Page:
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by Vincent Battesti

The governorate of Tozeur (ولاية توزر), created on 21 June 1956, is one of Tunisia’s 24 governorates. It is located in the south-west of the country, on the Algerian-Tunisian border, and covers an area of 4,719 km² (2.9% of the country’s surface area). It has a population of 100,3001, making it the least populated governorate in Tunisia. Its capital is Tozeur.

The climate is desert-like: the average temperature is 23°C and rainfall varies between 0.7 and 10.7 millimetres depending on the delegation.

Administratively, it is divided into 5 delegations, 5 municipalities, 4 rural councils and 36 imadas.

Delegation Population in 2004 / inhabitants
Degache / 26 596
Hazoua / 4 162
Nefta / 20 544
Tameghza / 6 362
Tozeur / 39 862
Sources: National Statistics Institute, 2004 census

The governorate of Tozeur has a working population of 30,000, divided between agriculture (26.1%), services (25.6%), administration (22.8%), construction and public works (15.3%) and industry (7.6%).

Agriculture is still the main activity in the region (in competition with tourism). The only crops grown are irrigated and almost exclusively palm groves (apart from a few geothermal greenhouses). There are 7,750 hectares of palm groves in the region, half of which are old groves (in Degache, Tozeur, Nefta, and El-Hamma, which probably date back to ancient times) and half are modern groves (the first of which were created by French settlers in the 20th century). The palm groves, which are mainly old, are home to market garden crops (658 hectares) and tree crops (the fruit of which is mainly for home consumption). The governorate is best known for its date palms and its production of one date cultivar, the deglet noor (there are around 250 other different cultivars grown in the region).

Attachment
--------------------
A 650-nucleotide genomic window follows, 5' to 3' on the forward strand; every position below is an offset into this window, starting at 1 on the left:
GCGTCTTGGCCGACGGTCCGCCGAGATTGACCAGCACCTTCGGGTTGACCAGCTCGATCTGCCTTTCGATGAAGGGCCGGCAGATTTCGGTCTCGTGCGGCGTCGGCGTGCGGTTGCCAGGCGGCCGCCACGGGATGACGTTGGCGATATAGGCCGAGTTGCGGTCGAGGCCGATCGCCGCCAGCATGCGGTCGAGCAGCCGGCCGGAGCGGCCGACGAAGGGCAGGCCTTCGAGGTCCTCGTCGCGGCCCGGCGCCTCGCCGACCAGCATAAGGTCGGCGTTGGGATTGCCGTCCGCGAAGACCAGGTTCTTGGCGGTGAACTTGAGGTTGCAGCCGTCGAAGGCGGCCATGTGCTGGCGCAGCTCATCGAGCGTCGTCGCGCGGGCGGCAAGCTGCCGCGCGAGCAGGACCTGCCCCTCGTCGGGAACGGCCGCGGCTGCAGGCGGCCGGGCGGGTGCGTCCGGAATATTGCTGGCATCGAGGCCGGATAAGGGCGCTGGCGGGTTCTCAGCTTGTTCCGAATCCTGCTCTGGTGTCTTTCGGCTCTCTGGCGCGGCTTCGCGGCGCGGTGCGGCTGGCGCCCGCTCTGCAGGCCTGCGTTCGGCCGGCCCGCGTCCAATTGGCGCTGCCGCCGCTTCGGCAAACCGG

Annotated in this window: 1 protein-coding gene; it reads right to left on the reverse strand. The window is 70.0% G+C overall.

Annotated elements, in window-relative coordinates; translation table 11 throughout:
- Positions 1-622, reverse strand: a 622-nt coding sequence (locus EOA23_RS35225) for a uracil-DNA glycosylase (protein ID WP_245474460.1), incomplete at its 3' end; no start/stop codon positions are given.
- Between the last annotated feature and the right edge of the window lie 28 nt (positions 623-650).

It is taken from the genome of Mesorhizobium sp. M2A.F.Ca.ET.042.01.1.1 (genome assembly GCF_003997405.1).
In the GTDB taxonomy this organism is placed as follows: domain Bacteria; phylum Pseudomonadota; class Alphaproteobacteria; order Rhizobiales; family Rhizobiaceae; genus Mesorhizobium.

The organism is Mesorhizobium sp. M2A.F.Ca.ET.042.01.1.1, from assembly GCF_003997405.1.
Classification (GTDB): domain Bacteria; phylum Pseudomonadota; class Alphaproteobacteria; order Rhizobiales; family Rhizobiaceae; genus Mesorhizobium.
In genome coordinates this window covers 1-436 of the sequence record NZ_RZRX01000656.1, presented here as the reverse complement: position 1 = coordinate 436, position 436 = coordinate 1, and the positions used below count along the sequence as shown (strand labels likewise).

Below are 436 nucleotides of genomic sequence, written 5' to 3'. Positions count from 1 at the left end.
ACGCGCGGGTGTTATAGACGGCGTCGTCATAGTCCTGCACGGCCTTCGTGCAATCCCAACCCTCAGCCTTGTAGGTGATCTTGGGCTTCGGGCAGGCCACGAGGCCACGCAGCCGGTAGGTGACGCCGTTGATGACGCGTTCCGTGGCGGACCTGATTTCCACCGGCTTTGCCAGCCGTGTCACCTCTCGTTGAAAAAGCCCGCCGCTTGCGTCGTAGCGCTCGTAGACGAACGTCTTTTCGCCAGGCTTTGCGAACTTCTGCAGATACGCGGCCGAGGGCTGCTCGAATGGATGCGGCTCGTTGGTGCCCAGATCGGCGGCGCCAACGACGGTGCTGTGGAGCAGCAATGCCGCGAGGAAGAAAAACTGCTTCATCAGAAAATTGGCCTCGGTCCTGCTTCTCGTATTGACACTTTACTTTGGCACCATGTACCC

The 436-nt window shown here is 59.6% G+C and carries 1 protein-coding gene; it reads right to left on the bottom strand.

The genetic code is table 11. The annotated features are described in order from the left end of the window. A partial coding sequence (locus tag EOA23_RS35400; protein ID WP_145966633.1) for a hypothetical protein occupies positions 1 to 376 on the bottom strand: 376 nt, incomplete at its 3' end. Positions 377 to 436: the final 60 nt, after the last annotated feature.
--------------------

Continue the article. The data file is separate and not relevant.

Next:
The region is currently experiencing spectacular growth in Saharan tourism: Tozeur has a diversified tourist infrastructure with a variety of accommodation units (38 hotel units with a capacity of 5,440 beds), leisure facilities (golf course, museums, palm grove). However, the vast majority of visitors are single overnight stays on tourist circuits, which use Tozeur and the region only as a stopover. In 2008, the average number of overnight stays per tourist was 1.34 (down since 1996, calculations from Tozeur Tourism Department).


The governorate is changing. My most recent missions in the region in November 2008 and July-August 2011 were an opportunity to note many changes, in the landscape, in the regional sociology, in the discourse of some and others...

Tozeur seems to be the city most affected by the changes of the last ten years, no doubt because of its status as regional capital ( governorate headquarters).

 Two images to compare:

One photograph from the early 20th century, another from the early 21st century. The title “medina” (see the title of the second photo, which reflects a local custom - aimed at tourists) to refer to one of the old districts of Tozeur (that of Aouled el-Hawadif) is quite recent, dating back only a few years.

Tozeur - Maison arabe
Carte postale, début XXe s. À Tozeur, quartier Al-Hawadif, région du Jérid (Tunisie)
Tozeur - Medina’s entrance
Source: originally posted to Flickr. Date: le 2006-08-09 à 12:30:03, par: Véronique Debord

 Other images of what Tozeur was like at the beginning of the 20th century:

Tozeur, la grande place, au fond le désert
Carte postale écrite sur le dos, 1937, Éd Jules H. Fall B.
Tozeur, Le “Splendid Hôtel”
Carte postale, Éd. Daniel Delboy
Tozeur, Une rue arabe
Carte postale. N. D.